You can also reference your SPN easier if you want to give it further IAM control to your subscription, in this setup I also give the SPN “contributor” access to my subscription.

Documented role assignment here by Microsoft

Azure Pipeline Breakdown

Azure pipelines as code are created using .yaml syntax; this pipeline or pipelines that you create is versioned the same way as any code inside a Git Repository – making change to an Azure Pipeline? You can follow a pull-request process to ensure changes are verified and approved before being merged.

Pipelines as code, what is the basics that are needed?

  • Every pipeline that you create, must have one job
  • A job is a step or can consist as a series of steps that run sequentially as an unit
  • Moving from jobs to stages; each pipeline may even contain multiple stages, with each stage containing multiple jobs!

Some examples of Pipelines as code:-

An example of a single step

Multi-stage pipeline example

I’ve got a pipeline created, how can they run?

Azure Pipelines can be ran manually via the Azure DevOps portal; but we don’t want to continually do that!

Pipelines can be trigger! This sounds much better.. Use a trigger to automatically run your pipeline, there is many triggers out there – lets have a look at three triggers I use on a regular basis

Pull Request:- Created a pull-request and merged into a branch? Time to run the pipeline, use this Trigger

Scheduled Triggers:- I want to run a pipeline at a specific time, no problem – create a schedule that can be used to run your pipeline

Pipeline Triggers:- One of my favourites! Trigger one pipeline after another! Add this trigger to run a pipeline after the successful completion of another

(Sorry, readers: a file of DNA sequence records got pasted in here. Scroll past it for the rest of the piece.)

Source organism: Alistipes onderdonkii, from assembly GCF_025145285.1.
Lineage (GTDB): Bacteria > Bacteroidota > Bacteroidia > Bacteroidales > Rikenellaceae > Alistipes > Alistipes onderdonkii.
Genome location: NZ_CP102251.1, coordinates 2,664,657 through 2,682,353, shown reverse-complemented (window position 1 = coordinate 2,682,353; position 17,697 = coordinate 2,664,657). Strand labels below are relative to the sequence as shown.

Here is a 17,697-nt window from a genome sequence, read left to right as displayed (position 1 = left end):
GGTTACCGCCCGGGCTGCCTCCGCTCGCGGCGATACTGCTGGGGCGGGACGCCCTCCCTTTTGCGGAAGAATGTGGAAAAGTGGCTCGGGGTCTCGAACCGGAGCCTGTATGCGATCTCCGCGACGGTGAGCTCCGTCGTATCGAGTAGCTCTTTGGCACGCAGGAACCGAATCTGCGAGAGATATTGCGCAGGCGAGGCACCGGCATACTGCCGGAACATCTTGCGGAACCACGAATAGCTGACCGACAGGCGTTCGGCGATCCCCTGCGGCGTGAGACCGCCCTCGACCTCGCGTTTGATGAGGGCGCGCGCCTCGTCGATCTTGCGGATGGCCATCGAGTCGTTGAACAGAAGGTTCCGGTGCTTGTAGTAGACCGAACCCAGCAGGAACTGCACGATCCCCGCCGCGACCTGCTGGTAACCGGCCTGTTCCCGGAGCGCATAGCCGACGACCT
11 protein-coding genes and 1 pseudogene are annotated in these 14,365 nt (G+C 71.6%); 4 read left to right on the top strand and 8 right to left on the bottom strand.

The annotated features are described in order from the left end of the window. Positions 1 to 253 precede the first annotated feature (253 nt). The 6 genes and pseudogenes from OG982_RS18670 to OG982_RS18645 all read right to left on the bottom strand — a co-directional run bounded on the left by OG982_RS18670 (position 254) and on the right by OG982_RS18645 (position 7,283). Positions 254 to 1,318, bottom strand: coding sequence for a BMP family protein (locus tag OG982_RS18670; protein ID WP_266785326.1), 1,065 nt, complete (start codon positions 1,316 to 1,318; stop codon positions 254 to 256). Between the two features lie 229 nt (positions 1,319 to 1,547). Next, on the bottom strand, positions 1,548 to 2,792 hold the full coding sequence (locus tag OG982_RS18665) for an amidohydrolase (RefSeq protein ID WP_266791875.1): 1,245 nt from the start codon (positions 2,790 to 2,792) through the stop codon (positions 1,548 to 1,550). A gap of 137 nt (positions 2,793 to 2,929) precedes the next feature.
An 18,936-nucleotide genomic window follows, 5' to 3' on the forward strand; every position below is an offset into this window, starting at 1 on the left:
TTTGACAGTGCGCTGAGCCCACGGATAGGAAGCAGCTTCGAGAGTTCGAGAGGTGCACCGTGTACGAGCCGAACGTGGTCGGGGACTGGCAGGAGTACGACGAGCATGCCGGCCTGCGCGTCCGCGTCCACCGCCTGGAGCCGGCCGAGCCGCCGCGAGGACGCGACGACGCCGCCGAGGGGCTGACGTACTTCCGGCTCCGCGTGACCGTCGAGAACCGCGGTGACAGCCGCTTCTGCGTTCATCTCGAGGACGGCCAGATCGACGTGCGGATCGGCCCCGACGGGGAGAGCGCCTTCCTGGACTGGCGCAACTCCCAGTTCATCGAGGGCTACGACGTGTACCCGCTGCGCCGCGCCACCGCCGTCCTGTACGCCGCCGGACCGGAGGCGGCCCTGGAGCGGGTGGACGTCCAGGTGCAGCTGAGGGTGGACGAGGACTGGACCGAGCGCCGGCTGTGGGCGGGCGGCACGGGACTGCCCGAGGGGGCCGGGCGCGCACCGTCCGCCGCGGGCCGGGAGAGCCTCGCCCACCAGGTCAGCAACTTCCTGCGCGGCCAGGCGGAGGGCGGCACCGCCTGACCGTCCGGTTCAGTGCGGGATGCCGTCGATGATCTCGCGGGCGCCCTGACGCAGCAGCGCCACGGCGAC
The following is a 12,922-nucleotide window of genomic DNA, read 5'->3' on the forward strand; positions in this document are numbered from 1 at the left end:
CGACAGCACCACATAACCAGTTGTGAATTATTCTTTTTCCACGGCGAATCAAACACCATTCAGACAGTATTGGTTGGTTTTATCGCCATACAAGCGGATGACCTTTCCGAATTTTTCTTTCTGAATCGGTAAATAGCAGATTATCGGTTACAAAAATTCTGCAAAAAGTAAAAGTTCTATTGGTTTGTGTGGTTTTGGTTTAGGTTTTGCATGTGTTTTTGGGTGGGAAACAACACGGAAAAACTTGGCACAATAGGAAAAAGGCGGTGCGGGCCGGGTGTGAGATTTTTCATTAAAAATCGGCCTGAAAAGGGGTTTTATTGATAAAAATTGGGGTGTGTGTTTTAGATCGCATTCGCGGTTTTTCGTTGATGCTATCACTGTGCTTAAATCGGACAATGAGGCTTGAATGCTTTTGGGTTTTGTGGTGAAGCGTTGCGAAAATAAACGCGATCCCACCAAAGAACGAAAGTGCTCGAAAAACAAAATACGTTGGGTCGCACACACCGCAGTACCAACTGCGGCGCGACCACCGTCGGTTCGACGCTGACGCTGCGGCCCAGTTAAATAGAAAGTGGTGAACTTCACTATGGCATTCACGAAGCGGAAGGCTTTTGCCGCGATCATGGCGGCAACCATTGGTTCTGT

Variable Groups

I really do like variable groups; they are awesome! Use a variable group to store any values that you want to control and possibly made available across multiple pipelines. You can even use variable groups to store secrets and other values that might need to be passed into the YAML pipeline.

Read more here about variable groups and their usage 

To use a variable from a variable group, you need to add a reference to the group in your YAML file:

Viewing this group inside the Azure DevOps Portal, we can see a reference to an environment is being used


Azure Pipelines

Hopefully you are still following this blog post! Enough of the theory’ I’ve covered an intro into Terraform and some background on Azure DevOps – its now time to run some pipelines!

All code for pipelines found here

Time to take you from the basic pipeline to a more progressive set of pipelines that will allow you to deploy develop, production & DR environments simultaneously!

See in this blog post on how to setup a pipeline

For my setup, I am going to be using two branches:-

develop:- to deploy the develop environment
master:- to deploy the production and DR environments

Here is an example pipeline (Run.Terraform.yaml) that be used to deploy a develop environment, notice there is no triggers or schedule – it is a manually run pipeline.

Throughout my pipelines; I use Terraform tasks that can be installed here

The Terraform task enables running Terraform commands as part of Azure Build pipelines providing support for the following Terraform commands

  • init
  • validate
  • plan
  • apply
  • destroy

In my Pipeline, I have two Stages